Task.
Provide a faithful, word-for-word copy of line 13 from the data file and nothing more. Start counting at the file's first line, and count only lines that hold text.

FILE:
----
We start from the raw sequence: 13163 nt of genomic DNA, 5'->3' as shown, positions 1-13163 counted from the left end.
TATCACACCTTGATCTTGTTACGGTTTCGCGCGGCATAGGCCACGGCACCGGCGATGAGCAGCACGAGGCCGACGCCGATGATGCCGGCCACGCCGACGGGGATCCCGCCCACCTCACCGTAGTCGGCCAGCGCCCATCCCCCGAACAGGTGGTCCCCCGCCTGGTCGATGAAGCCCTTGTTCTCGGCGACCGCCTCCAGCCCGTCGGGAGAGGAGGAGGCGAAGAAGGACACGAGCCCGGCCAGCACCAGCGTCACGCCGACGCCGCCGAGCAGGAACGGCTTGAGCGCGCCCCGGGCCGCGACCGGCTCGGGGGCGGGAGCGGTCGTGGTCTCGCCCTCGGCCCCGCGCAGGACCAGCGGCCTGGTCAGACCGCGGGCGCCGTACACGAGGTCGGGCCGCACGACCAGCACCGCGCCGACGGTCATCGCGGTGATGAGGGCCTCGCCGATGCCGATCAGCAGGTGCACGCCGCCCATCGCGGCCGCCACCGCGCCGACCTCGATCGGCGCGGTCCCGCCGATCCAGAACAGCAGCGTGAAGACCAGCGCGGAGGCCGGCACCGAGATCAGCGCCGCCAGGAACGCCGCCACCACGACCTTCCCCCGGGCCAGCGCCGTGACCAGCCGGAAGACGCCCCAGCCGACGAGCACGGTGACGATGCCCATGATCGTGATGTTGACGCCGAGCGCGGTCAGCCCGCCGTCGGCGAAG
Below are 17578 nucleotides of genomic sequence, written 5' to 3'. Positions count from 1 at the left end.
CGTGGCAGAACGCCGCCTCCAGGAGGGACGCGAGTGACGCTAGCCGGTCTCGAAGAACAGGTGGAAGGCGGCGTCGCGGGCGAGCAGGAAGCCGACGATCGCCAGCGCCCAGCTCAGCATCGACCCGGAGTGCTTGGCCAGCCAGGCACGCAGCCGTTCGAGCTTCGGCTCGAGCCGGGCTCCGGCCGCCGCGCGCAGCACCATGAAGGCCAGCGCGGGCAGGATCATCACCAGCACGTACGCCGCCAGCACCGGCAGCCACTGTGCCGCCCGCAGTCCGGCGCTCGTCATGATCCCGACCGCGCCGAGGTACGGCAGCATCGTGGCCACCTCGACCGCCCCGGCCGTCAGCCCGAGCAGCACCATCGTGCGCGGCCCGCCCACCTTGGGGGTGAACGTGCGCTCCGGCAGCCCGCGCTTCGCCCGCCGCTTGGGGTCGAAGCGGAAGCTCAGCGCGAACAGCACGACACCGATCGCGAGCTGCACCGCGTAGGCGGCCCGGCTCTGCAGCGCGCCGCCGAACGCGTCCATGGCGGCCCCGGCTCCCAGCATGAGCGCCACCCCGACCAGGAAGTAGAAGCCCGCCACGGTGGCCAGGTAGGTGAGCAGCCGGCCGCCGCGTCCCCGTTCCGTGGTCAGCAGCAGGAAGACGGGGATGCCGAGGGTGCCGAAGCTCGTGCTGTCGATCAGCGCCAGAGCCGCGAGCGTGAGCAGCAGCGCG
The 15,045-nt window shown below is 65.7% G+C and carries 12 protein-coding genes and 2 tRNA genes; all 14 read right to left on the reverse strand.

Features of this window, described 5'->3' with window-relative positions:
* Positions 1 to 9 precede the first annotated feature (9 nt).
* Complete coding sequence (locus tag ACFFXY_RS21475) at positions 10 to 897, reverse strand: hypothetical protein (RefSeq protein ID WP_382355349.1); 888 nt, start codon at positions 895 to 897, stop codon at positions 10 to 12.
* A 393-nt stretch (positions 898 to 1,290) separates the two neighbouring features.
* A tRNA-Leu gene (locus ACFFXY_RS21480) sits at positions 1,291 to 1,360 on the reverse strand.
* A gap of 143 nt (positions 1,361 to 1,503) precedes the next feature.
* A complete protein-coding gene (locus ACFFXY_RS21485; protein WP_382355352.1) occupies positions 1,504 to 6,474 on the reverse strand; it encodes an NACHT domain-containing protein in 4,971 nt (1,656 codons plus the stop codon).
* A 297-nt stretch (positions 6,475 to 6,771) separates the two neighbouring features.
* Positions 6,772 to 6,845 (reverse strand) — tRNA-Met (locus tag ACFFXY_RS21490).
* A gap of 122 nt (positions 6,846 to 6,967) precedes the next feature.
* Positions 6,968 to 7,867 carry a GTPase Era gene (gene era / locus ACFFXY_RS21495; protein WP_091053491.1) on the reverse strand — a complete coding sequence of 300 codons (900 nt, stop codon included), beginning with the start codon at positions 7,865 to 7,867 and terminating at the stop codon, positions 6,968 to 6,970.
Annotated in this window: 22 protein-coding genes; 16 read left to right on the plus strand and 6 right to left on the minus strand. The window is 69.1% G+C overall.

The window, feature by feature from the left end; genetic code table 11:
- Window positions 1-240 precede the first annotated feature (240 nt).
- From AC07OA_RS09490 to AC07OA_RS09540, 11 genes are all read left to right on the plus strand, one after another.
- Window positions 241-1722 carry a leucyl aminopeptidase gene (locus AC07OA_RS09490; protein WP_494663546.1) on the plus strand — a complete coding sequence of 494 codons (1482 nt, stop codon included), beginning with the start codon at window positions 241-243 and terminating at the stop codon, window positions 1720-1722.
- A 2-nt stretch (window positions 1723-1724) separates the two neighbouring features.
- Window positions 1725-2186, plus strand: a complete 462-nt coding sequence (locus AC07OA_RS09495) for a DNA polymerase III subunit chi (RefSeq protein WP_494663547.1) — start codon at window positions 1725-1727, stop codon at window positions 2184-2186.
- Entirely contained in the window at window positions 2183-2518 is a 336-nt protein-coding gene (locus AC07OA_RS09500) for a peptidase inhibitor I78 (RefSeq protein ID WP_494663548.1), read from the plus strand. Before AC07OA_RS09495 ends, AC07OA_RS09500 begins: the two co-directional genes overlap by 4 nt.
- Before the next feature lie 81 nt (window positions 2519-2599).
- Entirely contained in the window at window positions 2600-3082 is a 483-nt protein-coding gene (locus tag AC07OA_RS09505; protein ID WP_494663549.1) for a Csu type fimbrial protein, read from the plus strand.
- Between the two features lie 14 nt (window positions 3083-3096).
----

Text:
* A 297-nt stretch (positions 6,475 to 6,771) separates the two neighbouring features.